Online publications, newspapers, radio shows and magazines need
people to write or speak. Making such use of the media you enjoy
is a great way to connect with prospective clients in the context
of your business. These outlets offer a low-key yet highly effective
way to get yourself, your ideas and your persona out there.
Once you start writing or speaking, you'll gain confidence and
credibility. And you'll meet people who want to know more about
what you do.
Doorway No. 3: Who
This third doorway is the one I'm partial to: Who do you like to
It's time to get beyond your interest and into the life of your
prospective customer or client. The traditional model is to choose
customers by their demographics. You might also want to consider
the qualities of people you enjoy working with. For example, I love
working with independent, creative, highly motivated people building
businesses they are passionate about. When I go into a room I can
immediately sense these people. I am inspired to work with them.
It becomes a mutual partnership.
By naming the qualities of who I work with I can begin to shape
how I talk about what I offer. It's an important stage. Being clear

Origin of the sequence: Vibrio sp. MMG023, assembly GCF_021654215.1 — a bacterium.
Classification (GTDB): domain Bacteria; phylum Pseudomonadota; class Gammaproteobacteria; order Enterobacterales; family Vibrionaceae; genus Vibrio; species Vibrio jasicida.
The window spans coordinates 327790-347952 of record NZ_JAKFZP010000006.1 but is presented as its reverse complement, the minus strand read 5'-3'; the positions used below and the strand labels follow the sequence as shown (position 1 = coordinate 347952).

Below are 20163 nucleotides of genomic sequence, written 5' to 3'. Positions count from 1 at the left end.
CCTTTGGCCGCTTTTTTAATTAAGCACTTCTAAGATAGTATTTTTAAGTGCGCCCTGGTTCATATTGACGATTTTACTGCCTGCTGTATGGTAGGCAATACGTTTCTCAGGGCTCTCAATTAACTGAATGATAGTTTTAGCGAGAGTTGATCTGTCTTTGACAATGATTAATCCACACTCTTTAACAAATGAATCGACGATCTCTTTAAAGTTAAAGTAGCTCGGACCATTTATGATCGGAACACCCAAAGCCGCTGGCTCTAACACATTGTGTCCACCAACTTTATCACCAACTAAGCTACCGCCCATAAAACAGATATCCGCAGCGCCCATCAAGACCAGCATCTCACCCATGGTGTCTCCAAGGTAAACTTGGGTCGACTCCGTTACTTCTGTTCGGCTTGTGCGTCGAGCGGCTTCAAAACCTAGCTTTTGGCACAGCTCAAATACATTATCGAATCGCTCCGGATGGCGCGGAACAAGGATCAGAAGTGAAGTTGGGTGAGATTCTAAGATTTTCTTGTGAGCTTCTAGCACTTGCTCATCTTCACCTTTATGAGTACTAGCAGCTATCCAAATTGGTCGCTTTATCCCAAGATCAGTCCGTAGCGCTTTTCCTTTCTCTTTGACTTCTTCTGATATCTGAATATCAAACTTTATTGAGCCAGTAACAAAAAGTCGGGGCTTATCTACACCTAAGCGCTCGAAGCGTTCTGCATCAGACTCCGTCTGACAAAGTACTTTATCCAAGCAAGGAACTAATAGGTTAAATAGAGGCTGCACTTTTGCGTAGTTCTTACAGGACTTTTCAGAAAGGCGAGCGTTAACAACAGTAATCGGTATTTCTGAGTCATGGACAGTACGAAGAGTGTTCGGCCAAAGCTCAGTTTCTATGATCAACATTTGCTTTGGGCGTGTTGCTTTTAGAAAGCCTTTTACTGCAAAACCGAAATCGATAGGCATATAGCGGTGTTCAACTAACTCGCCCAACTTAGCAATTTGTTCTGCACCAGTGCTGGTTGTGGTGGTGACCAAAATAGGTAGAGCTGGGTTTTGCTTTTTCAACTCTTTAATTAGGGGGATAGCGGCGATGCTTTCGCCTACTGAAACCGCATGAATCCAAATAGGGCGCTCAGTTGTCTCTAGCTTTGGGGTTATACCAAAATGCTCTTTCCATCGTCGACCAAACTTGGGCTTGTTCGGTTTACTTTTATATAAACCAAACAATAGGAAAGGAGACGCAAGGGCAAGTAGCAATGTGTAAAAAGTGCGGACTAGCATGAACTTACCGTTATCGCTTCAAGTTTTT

about "who" prepares you for how you reach out and what
Doorway No. 4: What
Once you've decided the "who," a fourth doorway awaits.
It focuses on what your prospective customers need. A Web designer
I know believes that many business owners don't feel confident in
their writing. But they need a compelling Internet presence that
clearly and appealingly expresses what they do. To support his clients
in an affordable way, he offers no-fluff sites that combine a strong
visual presence and a well-written description.
The clearer you are about the specifics of what you offer, the
clearer it is to your potential customers. We often want to be so
sophisticated with our message that we lose prospects in the process.
Usually, the simpler your message, the more inviting your business.
Take a moment. Write down what you offer. What programs do you
provide? Diversifying your offerings provides multiple opportunities
for people to come to you.
By combining one-on-one designs with group seminars, that Web designer
can give people a chance to find out who he is and what he's like.
Bottom line: People like to test the waters before they dive in.
It's great to give them a chance to do so by offering easy ways
for them to try you out.
Doorway No. 5: Help!
This last doorway is about recognizing what skills, support and
resources you need to connect most effectively with your potential
customers. It may be technical skill, ways to fine tune your promotion
or honing your own focus.
What's important is to make an unflinching assessment of what you
need to get out in the world. Write a list and keep it simple. Then
find the people or resources to accomplish those things.
And remember typically, it's not the skill-set that people
lack, but the confidence and clarity of where and how they want
Your business may grow by hoping it will. But most likely it won't.
Read parts one
and two of Carolyn's series on creatives.
Look for more in coming months.